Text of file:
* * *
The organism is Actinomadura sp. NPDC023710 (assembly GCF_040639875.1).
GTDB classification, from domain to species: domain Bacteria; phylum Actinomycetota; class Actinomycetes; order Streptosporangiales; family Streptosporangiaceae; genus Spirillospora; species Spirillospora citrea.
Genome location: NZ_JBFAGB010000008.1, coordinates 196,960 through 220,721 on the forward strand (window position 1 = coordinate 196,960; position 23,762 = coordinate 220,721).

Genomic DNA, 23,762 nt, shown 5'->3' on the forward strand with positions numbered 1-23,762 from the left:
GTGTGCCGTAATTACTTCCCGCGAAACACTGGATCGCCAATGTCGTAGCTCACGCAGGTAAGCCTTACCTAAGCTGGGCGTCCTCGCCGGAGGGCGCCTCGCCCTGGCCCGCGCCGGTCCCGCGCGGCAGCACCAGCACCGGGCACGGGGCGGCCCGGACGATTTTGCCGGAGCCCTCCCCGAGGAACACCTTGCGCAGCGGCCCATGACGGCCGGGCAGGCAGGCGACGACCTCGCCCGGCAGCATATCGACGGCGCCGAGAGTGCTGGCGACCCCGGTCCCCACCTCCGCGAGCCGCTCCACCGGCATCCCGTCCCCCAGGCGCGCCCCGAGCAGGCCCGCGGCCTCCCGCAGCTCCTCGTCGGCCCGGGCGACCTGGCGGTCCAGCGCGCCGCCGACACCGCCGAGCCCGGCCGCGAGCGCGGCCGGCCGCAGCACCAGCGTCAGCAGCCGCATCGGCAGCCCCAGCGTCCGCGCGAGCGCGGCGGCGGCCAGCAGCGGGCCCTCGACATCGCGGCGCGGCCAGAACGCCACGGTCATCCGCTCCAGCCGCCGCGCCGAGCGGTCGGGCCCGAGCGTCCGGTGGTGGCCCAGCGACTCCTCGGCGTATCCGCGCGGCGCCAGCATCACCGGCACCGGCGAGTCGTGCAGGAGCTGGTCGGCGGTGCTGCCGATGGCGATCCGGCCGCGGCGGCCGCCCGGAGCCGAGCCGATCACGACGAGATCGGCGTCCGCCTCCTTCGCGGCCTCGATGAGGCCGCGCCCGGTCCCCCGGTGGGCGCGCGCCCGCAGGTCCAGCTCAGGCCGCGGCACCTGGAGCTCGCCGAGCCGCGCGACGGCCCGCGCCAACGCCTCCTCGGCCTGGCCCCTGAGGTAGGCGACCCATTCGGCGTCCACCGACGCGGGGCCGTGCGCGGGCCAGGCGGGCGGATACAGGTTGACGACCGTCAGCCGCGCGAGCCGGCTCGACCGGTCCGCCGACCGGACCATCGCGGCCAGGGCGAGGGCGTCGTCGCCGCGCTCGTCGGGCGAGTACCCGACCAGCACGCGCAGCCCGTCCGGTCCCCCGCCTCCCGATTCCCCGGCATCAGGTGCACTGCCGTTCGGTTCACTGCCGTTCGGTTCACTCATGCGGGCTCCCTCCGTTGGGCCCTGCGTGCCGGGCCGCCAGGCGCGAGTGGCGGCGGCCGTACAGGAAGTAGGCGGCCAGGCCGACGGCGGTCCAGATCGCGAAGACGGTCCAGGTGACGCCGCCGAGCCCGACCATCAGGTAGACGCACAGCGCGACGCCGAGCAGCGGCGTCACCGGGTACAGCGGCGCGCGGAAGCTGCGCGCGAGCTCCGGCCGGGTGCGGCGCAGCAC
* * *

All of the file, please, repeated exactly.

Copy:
The organism is Actinomadura sp. NPDC023710 (assembly GCF_040639875.1).
GTDB classification, from domain to species: domain Bacteria; phylum Actinomycetota; class Actinomycetes; order Streptosporangiales; family Streptosporangiaceae; genus Spirillospora; species Spirillospora citrea.
Genome location: NZ_JBFAGB010000008.1, coordinates 196,960 through 220,721 on the forward strand (window position 1 = coordinate 196,960; position 23,762 = coordinate 220,721).

Genomic DNA, 23,762 nt, shown 5'->3' on the forward strand with positions numbered 1-23,762 from the left:
GTGTGCCGTAATTACTTCCCGCGAAACACTGGATCGCCAATGTCGTAGCTCACGCAGGTAAGCCTTACCTAAGCTGGGCGTCCTCGCCGGAGGGCGCCTCGCCCTGGCCCGCGCCGGTCCCGCGCGGCAGCACCAGCACCGGGCACGGGGCGGCCCGGACGATTTTGCCGGAGCCCTCCCCGAGGAACACCTTGCGCAGCGGCCCATGACGGCCGGGCAGGCAGGCGACGACCTCGCCCGGCAGCATATCGACGGCGCCGAGAGTGCTGGCGACCCCGGTCCCCACCTCCGCGAGCCGCTCCACCGGCATCCCGTCCCCCAGGCGCGCCCCGAGCAGGCCCGCGGCCTCCCGCAGCTCCTCGTCGGCCCGGGCGACCTGGCGGTCCAGCGCGCCGCCGACACCGCCGAGCCCGGCCGCGAGCGCGGCCGGCCGCAGCACCAGCGTCAGCAGCCGCATCGGCAGCCCCAGCGTCCGCGCGAGCGCGGCGGCGGCCAGCAGCGGGCCCTCGACATCGCGGCGCGGCCAGAACGCCACGGTCATCCGCTCCAGCCGCCGCGCCGAGCGGTCGGGCCCGAGCGTCCGGTGGTGGCCCAGCGACTCCTCGGCGTATCCGCGCGGCGCCAGCATCACCGGCACCGGCGAGTCGTGCAGGAGCTGGTCGGCGGTGCTGCCGATGGCGATCCGGCCGCGGCGGCCGCCCGGAGCCGAGCCGATCACGACGAGATCGGCGTCCGCCTCCTTCGCGGCCTCGATGAGGCCGCGCCCGGTCCCCCGGTGGGCGCGCGCCCGCAGGTCCAGCTCAGGCCGCGGCACCTGGAGCTCGCCGAGCCGCGCGACGGCCCGCGCCAACGCCTCCTCGGCCTGGCCCCTGAGGTAGGCGACCCATTCGGCGTCCACCGACGCGGGGCCGTGCGCGGGCCAGGCGGGCGGATACAGGTTGACGACCGTCAGCCGCGCGAGCCGGCTCGACCGGTCCGCCGACCGGACCATCGCGGCCAGGGCGAGGGCGTCGTCGCCGCGCTCGTCGGGCGAGTACCCGACCAGCACGCGCAGCCCGTCCGGTCCCCCGCCTCCCGATTCCCCGGCATCAGGTGCACTGCCGTTCGGTTCACTGCCGTTCGGTTCACTCATGCGGGCTCCCTCCGTTGGGCCCTGCGTGCCGGGCCGCCAGGCGCGAGTGGCGGCGGCCGTACAGGAAGTAGGCGGCCAGGCCGACGGCGGTCCAGATCGCGAAGACGGTCCAGGTGACGCCGCCGAGCCCGACCATCAGGTAGACGCACAGCGCGACGCCGAGCAGCGGCGTCACCGGGTACAGCGGCGCGCGGAAGCTGCGCGCGAGCTCCGGCCGGGTGCGGCGCAGCAC